One moment ...
Default project is now your active project.
Project items

Items saved from this article

This article has been saved
Highlights (0)
Some of your highlights are legacy items.

Highlights saved before July 30, 2012 will not be displayed on their respective source pages.

You can easily re-create the highlights by opening the book page or article, selecting the text, and clicking “Highlight.”

Citations (0)
Some of your citations are legacy items.

Any citation created before July 30, 2012 will labeled as a “Cited page.” New citations will be saved as cited passages, pages or articles.

We also added the ability to view new citations from your projects or the book or article where you created them.

Notes (0)
Bookmarks (0)

You have no saved items from this article

Project items include:
  • Saved book/article
  • Highlights
  • Quotes/citations
  • Notes
  • Bookmarks
Notes
Cite this article

Cited article

Style
Citations are available only to our active members.
Buy instant access to cite pages or passages in MLA, APA and Chicago citation styles.

(Einhorn, 1992, p. 25)

(Einhorn 25)

1. Lois J. Einhorn, Abraham Lincoln, the Orator: Penetrating the Lincoln Legend (Westport, CT: Greenwood Press, 1992), 25, http://www.questia.com/read/27419298.

Cited article

Paul Weyrich's Role in Republicans' Success; How the Party Threw Away the Majority He Helped Build
Settings

Settings

Typeface
Text size Smaller Larger Reset View mode
Search within

Search within this article

Look up

Look up a word

  • Dictionary
  • Thesaurus
Please submit a word or phrase above.
Print this page

Print this page

Why can't I print more than one page at a time?

Help
Full screen

matching results for page

    Questia reader help

    How to highlight and cite specific passages

    1. Click or tap the first word you want to select.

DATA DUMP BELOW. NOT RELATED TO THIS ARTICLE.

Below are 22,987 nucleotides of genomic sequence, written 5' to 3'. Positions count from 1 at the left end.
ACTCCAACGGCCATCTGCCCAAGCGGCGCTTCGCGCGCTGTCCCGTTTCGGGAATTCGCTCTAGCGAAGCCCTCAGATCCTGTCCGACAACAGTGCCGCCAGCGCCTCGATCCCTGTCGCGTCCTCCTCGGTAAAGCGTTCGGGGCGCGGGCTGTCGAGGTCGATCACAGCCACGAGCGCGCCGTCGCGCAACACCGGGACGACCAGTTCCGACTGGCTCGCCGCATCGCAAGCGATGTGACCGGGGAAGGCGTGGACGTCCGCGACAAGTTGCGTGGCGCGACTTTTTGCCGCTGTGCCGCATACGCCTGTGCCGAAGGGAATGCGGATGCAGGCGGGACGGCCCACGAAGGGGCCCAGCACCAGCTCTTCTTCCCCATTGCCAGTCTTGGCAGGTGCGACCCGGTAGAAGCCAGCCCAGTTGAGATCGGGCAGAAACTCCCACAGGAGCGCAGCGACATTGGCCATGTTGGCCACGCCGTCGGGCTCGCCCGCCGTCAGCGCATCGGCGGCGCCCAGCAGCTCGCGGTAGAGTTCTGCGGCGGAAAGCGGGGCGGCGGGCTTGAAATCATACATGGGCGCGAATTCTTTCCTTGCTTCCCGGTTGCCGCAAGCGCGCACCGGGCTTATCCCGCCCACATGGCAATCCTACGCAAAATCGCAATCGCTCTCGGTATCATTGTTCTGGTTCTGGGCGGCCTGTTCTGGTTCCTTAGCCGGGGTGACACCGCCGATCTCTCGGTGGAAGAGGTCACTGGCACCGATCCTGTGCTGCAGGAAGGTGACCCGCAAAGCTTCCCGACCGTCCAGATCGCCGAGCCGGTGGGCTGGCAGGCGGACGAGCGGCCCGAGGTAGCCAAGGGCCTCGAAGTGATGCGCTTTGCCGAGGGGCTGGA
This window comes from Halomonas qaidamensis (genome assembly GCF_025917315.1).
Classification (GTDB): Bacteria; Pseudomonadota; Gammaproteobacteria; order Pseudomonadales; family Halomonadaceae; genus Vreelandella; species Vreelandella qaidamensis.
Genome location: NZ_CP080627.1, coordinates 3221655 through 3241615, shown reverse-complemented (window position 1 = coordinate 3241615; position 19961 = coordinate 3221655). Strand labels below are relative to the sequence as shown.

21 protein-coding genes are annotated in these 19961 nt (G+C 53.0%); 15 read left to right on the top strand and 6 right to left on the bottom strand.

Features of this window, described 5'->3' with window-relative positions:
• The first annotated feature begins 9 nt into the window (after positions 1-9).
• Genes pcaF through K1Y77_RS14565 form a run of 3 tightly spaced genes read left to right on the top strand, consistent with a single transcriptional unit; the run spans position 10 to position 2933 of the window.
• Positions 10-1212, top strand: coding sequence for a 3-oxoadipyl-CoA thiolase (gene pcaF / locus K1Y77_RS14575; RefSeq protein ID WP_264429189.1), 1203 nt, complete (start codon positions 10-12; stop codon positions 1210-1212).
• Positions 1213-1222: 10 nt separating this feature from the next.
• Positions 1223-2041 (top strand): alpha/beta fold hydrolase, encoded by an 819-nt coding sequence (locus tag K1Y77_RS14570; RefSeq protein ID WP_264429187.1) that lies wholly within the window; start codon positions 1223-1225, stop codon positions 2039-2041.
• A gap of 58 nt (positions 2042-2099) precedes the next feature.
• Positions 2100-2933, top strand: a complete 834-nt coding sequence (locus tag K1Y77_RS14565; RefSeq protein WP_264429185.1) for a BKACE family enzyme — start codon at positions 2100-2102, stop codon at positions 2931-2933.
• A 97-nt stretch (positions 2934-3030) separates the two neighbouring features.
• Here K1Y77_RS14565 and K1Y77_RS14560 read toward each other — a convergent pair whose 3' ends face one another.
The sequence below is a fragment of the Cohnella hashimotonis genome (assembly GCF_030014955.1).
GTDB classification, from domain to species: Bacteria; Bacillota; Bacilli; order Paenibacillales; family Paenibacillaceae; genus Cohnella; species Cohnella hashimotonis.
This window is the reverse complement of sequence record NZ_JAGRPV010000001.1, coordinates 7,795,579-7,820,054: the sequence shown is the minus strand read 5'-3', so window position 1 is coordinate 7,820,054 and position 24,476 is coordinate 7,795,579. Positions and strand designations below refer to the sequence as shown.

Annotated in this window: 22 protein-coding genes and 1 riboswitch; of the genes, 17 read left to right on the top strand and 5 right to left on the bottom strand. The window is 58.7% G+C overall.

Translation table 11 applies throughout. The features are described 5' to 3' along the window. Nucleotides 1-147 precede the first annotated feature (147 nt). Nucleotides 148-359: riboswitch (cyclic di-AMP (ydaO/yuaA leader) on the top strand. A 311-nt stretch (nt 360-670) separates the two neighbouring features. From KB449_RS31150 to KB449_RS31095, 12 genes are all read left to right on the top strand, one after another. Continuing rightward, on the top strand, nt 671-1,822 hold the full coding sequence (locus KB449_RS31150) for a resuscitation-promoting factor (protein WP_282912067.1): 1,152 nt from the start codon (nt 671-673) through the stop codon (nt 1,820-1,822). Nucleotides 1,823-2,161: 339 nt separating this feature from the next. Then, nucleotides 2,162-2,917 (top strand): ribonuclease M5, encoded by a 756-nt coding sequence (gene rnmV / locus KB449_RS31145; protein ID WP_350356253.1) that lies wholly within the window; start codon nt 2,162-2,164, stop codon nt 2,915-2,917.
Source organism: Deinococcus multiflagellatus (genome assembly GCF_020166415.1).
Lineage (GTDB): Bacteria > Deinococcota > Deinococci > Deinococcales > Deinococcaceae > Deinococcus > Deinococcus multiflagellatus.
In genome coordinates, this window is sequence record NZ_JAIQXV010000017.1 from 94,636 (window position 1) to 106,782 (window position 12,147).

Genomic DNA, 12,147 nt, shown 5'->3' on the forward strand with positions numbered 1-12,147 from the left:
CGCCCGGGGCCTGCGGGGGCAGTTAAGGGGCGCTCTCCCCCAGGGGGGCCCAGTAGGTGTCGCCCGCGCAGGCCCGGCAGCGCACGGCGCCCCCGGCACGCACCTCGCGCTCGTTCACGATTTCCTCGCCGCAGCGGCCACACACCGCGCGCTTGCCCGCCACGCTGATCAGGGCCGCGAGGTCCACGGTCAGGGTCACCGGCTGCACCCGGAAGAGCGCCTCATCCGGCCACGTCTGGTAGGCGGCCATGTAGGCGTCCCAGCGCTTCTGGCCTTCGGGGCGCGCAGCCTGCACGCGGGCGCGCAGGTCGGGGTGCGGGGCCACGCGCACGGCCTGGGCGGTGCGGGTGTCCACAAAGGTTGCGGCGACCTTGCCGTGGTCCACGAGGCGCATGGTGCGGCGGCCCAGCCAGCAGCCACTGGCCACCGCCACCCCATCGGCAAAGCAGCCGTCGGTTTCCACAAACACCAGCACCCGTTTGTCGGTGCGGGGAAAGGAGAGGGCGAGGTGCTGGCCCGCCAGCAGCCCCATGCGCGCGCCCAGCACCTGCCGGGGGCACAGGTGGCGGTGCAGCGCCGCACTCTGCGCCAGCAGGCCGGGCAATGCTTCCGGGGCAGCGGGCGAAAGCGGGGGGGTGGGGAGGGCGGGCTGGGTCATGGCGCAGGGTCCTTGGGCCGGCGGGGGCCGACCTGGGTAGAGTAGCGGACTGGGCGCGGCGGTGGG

2. Click or tap the last word you want to select, and you’ll see everything in between get selected.
    3. You’ll then get a menu of options like creating a highlight or a citation from that passage of text.

    OK, got it!

    Cited passage

    Style
    Citations are available only to our active members.
    Buy instant access to cite pages or passages in MLA, APA and Chicago citation styles.

    "Portraying himself as an honest, ordinary person helped Lincoln identify with his audiences." (Einhorn, 1992, p. 25).

    "Portraying himself as an honest, ordinary person helped Lincoln identify with his audiences." (Einhorn 25)

    "Portraying himself as an honest, ordinary person helped Lincoln identify with his audiences."1

    1. Lois J. Einhorn, Abraham Lincoln, the Orator: Penetrating the Lincoln Legend (Westport, CT: Greenwood Press, 1992), 25, http://www.questia.com/read/27419298.

    Cited passage

    Thanks for trying Questia!

    Please continue trying out our research tools, but please note, full functionality is available only to our active members.

    Your work will be lost once you leave this Web page.

    Buy instant access to save your work.

    Already a member? Log in now.

    Author Advanced search

    Oops!

    An unknown error has occurred. Please click the button below to reload the page. If the problem persists, please try again in a little while.